Ten years ago, Sarah Harrelson founded , a glossy print magazine dedicated to art, architecture, and design. A veteran of the publishing world, she was the founder of the ’s “Home and Design” section, and previously served as editor in chief of and .
Though Harrelson and husband Austin Harrelson, an interior designer, have lived in Los Angeles since last year, her immersion in the Miami Beach art scene dates to when the couple moved there in 2000—two years before Art Basel made its debut in the U.S. She was one of the few editors on the ground covering the inaugural edition.
This early immersion in the contemporary art fair circuit introduced Harrelson to the work of many young artists. Over the years, she and her husband have built up a significant collection, including works by Jonathan Lyndon Chase, Donna Huanca, Neil Baloufa, Janette Mundt, Bunny Rogers, Elle Perez, and Josh Kline.
Now, two decades later, Harrelson has released the 10th-anniversary edition of , with a series of 10 covers, each featuring a different artist representing the publication’s breadth of coverage over the years: Nicholas Party, Derek Fordjour, Ming Smith, Derrick Adams, Genevieve Gagnard, Pat Steir, Tschabalala Self, Christina Quarles, Manuel Solano, and Mary Weatherford.
Ahead of the art world’s annual pilgrimage to South Florida, we spoke to Harrelson about how she built her collection and the joy each work brings her.
What was your first purchase?
My husband and I were at Art Basel Switzerland in 2010 and fell in love with a Spencer Sweeney painting from [New York dealer] Gavin Brown. I think it’s a self-portrait. Dara Friedman, a dear friend of mine from Miami and a great video artist, told me to go check out that work. I tend to think that another artist going out of their way to make you aware of an artwork is the highest recommendation it can get. The piece was in our bedroom until we relocated to Los Angeles in 2021 and there is a strong possibility it will end up there once again.
What was your most recent purchase?
This August, I bought a Clifford Prince King photograph from his exhibition at Stars [in Los Angeles] and an Alex Becerra painting from his exhibition at Various Small Fires [in Los Angeles]. Both pieces are complex and charged. They are definitely representative of the time.
Hugh Hayden has been on my radar since he was finishing up his degree at Columbia University. I had always been interested in his trajectory and how he studied and worked in architecture for a decade before going to get his MFA. Olivier Babin from Clearing is a good friend, so when something became available recently, I was thrilled. I have not installed it yet, but will very soon!
Which works or artists are you hoping to add to your collection this year?
There are so many people I am obsessed with. We are incredibly lucky to be living through what feels like a flood rush of creative energy and artistic growth.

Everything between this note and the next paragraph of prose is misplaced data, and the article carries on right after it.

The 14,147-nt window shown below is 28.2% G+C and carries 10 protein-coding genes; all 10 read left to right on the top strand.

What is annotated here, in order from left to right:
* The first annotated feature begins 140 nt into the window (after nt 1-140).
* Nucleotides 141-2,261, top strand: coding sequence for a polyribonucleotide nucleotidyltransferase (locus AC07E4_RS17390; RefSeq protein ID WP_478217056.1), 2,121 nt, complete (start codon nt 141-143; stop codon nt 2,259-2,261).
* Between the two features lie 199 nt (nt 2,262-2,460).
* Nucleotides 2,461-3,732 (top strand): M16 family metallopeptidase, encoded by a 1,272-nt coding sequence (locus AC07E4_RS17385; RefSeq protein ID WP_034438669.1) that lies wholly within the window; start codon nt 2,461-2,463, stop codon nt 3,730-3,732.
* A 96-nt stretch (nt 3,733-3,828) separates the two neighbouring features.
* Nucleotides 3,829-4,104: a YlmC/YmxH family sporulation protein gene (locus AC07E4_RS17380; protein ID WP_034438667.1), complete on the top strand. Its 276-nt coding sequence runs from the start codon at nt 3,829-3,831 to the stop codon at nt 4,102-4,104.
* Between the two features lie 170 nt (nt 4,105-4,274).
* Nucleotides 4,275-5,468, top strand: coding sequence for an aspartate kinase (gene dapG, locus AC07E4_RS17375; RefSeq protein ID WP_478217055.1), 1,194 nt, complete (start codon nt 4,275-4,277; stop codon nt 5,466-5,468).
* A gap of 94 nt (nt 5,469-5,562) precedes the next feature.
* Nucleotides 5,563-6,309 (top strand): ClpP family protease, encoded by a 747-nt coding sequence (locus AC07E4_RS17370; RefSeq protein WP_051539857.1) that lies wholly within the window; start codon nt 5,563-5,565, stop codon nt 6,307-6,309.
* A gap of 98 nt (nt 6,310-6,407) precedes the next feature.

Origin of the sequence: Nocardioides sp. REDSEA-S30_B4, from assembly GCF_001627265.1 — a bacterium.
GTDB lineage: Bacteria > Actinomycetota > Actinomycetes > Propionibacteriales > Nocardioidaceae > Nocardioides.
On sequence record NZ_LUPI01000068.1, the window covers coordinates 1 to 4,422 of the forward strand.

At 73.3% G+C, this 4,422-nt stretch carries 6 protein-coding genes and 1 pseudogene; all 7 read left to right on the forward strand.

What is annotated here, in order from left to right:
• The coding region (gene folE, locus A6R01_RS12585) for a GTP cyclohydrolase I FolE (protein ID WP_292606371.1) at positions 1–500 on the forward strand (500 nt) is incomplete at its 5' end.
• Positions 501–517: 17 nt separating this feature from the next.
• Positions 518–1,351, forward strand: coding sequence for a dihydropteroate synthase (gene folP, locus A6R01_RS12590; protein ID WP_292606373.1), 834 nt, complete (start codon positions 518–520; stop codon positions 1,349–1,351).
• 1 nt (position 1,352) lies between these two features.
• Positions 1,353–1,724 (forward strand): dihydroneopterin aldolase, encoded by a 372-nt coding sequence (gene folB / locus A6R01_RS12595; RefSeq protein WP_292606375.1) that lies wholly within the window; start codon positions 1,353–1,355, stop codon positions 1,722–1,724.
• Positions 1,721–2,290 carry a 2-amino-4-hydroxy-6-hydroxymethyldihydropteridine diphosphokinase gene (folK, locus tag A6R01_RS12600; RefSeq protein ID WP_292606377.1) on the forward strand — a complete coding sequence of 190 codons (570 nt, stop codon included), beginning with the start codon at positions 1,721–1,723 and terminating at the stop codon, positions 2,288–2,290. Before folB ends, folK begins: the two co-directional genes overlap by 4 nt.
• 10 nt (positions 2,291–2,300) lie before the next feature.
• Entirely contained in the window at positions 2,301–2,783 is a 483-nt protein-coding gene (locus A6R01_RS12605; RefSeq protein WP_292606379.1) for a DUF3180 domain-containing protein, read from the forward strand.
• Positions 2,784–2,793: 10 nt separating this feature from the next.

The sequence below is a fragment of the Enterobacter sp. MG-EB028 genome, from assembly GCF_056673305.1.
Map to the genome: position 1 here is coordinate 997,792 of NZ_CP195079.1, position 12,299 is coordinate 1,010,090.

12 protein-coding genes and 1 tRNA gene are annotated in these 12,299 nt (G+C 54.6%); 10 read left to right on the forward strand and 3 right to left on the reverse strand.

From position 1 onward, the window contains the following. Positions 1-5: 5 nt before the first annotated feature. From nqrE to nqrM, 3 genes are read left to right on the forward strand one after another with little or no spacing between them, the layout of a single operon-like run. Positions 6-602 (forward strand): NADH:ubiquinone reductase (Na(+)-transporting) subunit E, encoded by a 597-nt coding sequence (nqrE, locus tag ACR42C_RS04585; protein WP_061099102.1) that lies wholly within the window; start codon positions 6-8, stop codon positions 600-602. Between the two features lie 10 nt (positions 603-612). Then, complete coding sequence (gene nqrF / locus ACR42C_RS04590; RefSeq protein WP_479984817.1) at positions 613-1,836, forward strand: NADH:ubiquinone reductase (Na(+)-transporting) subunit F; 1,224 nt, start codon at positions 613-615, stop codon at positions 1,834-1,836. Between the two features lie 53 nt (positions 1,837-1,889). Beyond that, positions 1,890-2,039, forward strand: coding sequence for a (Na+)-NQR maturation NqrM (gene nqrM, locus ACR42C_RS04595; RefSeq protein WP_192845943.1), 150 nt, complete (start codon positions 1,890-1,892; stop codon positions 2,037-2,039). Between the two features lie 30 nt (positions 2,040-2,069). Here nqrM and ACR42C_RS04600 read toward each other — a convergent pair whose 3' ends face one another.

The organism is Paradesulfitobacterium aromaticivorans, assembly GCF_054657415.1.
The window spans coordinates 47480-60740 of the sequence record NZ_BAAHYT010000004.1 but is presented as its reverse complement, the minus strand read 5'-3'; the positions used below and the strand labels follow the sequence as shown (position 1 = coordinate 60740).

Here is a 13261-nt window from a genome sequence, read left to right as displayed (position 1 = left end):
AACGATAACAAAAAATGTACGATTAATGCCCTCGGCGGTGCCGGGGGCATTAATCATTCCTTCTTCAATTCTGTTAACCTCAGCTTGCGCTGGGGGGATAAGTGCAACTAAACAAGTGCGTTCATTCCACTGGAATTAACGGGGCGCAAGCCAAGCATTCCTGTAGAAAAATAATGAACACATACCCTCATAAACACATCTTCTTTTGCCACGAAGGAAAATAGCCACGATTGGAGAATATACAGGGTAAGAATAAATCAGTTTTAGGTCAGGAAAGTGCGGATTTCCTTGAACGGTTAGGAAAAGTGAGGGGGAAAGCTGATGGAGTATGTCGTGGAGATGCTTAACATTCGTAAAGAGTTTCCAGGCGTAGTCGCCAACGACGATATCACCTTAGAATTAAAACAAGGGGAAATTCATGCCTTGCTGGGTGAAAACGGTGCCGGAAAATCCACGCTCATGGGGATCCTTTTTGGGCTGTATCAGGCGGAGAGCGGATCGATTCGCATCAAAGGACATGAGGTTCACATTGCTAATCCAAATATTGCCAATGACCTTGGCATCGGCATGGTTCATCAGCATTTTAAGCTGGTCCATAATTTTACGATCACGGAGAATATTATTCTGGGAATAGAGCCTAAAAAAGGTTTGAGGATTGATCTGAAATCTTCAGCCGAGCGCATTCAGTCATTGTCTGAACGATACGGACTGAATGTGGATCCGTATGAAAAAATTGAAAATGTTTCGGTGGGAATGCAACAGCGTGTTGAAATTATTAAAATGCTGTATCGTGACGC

We just had the privilege of featuring Charles Gaines and Jenny Holzer in the magazine, two influential artists whose work has been extremely important to the younger generation of artists whose work we were fortunate enough to collect early on.
In terms of what I have had the financial capacity to take home with me, its mostly been the work of super emerging artists that has been accessible to us. While being able to support an artist early on is a privilege because you get to see them grow and follow the story, I would also love to be able to contextualize some of those pieces with the work of pioneering radicals like Charles and Jenny who came before them, and who in many ways I think made their practices possible… one can dream!
What is the most expensive work of art that you own?
The Arthur Jafa piece we have in our living room, which we also bought from Gavin Brown. A.J. is simply one of the most singular artists of our time, and it is a great joy to live with an artwork by an artist I deeply respect and admire.
Where do you buy art most frequently?
While I certainly feel that we have developed intimate relationships with a few galleries, I also always find myself buying new places or somewhere I never expected to find work. I think that’s what makes it so exciting for us, the diversity of experiences we’ve had over the years in our pursuit of new acquisitions—and of course the thrill of discovery.
Is there a work you regret purchasing?
Even if I like a work less than I originally thought I would, I never regret supporting an artist or a gallery.
What work do you have hanging above your sofa? What about in your bathroom?
I have a painting by Lucy Dodd that I purchased around the time she was an artist-in-residence at the Rubell Museum (which was the Rubell Family Collection at that time) above the sofa in the living room. In addition to the unabashed beauty of Lucy’s work, her uncanny relationship with nature and organic materials brings her work into a conversation with L.A.’s incredible flora and fauna that peek into the room through the windows on either side of the painting.
In my bathroom, there’s a work by Timo Fahler. We first met Timo eight years ago. He was a studio assistant working with Mary Weatherford when we photographed her for our cover. He just had an incredible sculpture from his MOCA Tucson exhibition acquired by LACMA.
What is the most impractical work of art you own?
It’s not so much impractical as it is magical, but we have a small lightbox that Anicka Yi made about a decade ago. It is just gorgeous when it glows.
What work do you wish you had bought when you had the chance?
If you could steal one work of art without getting caught, what would it be?
It would have to be a Lynette Yiadom Boakye. She is a lyricist with the brush and a force with form.